The Mars War is years over. Earth lost. And Earth’s first starship has gone out into the black. José Marin is crew on the second, a war veteran seeking a place to belong away from a world which has not welcomed him home. But when the Atlantis sends a distress call, the Endeavour must go to their aid, and discover a tangled web that Marin will be drawn into the very heart of. Now he must help find a way to save a world while his own world crumbles…
This brilliant space opera is in the same world as Transpecial (but is not a sequel – you can read them in either order). It deals with issues of colonialism, first contact, and how we treat veterans. Other inspirations include The Expanse and the works of Robert A. Heinlein.
“Filthy Araña!” The words, Spanish and English alike, echoed across the Caribbean street. Ugly words, darkening the entire scene. Rendering the slightly crooked balconies on some of the houses uncertain, dulling the whitewashing further. No jewel-like tones here, those were reserved for the cruise port and the space port, for the places where tourists came.
José Ricardo Marin Lopez studiously ignored the insult, wishing he had worn a shirt with longer sleeves, sleeves that would cover the tell-tale glint. The reflection of the sun against the induction points. He would be hot, but that wouldn’t matter.
From hero to spider. The war was over, years over, and Earth had lost, and they had broken their promise. Their promise to remove it, to leave him just as he was when he was a starry-eyed volunteer.
They couldn’t remove it without killing him. He had to believe them, because the alternative was cruelty he could not imagine.
“I’m talking to you, war criminal.”
He kept walking, feeling his heart rate rise, feeling the tingle of the web through his system. It wanted to fight that man. It wanted to kill that man.
He was a fool to provoke a webbed veteran, wired and conditioned to kill.
Conditioned to kill anyone not in Earthforce uniform because that was what Mars had done to them, had done for them. When even the kids might have guns. Red dust crossed his vision.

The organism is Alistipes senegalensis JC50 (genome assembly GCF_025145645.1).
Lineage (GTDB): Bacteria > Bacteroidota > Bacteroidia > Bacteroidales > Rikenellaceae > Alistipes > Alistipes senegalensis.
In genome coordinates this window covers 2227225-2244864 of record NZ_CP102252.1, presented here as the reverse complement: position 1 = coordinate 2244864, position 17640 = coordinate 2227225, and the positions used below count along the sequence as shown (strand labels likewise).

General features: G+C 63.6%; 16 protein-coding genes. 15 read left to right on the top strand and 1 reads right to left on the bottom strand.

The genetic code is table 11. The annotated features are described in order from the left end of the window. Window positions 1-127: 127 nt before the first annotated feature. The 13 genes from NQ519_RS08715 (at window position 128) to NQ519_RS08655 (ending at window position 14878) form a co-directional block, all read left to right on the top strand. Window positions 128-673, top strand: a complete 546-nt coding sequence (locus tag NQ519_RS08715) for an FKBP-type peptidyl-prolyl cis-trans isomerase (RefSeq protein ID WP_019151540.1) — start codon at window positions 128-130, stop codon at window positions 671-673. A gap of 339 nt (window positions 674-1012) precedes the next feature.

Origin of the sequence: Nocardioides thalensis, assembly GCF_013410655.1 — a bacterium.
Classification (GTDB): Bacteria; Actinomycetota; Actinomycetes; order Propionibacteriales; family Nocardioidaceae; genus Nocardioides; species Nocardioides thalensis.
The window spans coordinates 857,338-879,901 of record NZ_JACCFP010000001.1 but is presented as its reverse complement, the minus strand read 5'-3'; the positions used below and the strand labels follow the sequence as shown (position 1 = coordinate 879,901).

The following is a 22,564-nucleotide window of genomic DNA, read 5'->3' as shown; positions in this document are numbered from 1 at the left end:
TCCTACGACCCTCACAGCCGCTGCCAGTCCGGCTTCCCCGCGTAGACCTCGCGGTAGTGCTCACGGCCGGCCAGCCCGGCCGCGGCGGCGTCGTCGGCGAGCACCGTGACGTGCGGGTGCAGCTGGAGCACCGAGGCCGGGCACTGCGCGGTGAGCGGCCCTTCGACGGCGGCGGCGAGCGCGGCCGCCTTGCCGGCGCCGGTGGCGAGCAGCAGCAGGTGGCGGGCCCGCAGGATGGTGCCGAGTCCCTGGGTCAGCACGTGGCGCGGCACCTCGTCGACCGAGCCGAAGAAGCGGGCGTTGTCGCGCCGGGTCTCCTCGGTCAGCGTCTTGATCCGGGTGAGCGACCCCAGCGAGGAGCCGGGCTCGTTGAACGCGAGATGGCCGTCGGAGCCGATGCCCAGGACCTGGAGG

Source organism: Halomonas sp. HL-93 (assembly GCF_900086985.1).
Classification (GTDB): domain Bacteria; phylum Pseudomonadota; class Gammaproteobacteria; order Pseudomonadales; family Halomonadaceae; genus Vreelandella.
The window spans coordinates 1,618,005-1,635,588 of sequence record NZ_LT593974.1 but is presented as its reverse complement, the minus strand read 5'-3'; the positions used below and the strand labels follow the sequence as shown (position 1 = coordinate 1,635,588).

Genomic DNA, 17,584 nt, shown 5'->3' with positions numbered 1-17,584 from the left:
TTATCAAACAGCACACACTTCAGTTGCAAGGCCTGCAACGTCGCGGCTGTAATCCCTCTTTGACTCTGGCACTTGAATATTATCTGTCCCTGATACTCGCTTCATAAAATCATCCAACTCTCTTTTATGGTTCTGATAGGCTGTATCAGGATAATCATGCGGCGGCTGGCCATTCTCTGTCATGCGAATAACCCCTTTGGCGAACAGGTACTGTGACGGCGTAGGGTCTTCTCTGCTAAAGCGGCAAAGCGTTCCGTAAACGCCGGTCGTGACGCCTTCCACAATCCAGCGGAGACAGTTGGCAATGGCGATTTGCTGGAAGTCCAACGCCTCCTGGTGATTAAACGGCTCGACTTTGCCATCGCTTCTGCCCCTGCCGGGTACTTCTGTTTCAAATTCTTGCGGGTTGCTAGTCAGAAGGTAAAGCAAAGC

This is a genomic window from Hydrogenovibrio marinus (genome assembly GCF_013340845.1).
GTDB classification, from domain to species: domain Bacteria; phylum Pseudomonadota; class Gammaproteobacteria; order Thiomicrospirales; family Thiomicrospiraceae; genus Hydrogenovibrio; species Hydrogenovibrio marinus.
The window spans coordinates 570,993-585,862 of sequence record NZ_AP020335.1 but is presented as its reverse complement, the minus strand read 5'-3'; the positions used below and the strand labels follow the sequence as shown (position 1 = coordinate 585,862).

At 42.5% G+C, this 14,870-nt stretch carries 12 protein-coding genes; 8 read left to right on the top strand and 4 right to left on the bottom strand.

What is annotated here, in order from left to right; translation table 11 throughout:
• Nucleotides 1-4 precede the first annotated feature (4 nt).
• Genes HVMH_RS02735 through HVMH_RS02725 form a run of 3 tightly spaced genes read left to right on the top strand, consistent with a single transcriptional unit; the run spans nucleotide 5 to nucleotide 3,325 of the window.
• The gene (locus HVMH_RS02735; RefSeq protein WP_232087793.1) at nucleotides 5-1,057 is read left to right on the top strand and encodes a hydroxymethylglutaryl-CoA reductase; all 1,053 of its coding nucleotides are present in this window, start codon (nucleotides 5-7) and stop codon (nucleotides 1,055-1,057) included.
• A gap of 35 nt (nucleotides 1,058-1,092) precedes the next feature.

The man released a string of Spanglish invectives after him. They bored through José’s self-restraint. He gave the verbal assailant the finger as he hurried on. He broke into a jog as he moved along the boardwalk.
The man was alone. He would not continue to go after José.
But the words still hurt.
And, of course, war criminal. He couldn’t swear to not being one, the thought of what had happened, of things he had done, was as much what quickened his pace as…
He was not afraid of the man. He was afraid of what he, himself, might do to the man. Afraid he would hurt him.
He could already feel the web preparing, the shot of adrenalin. Imagined or remembered was the feeling of human flesh under his knuckles.
The desert training, the sparring under the Chilean sun, the thin air of altitude, all of that welled up within him.
He had to get away before he punched the guy, possibly killed him. No civilian could take on webbed reflexes, and his conditioning was telling him this man was a threat. Making his fingers itch for a gun.
It was a mistake to come back here.
It was a mistake to come home, to the land where he had been born. The island sun beat down on him, not as thin, not as cold. The sky arced overhead, deep blue, human space after the confinement of ships and domes.
José closed his eyes for a moment. He almost tripped over something, some irregularity in a sidewalk that had been washed over by hurricane after hurricane.
He was in the eye of the hurricane of his life.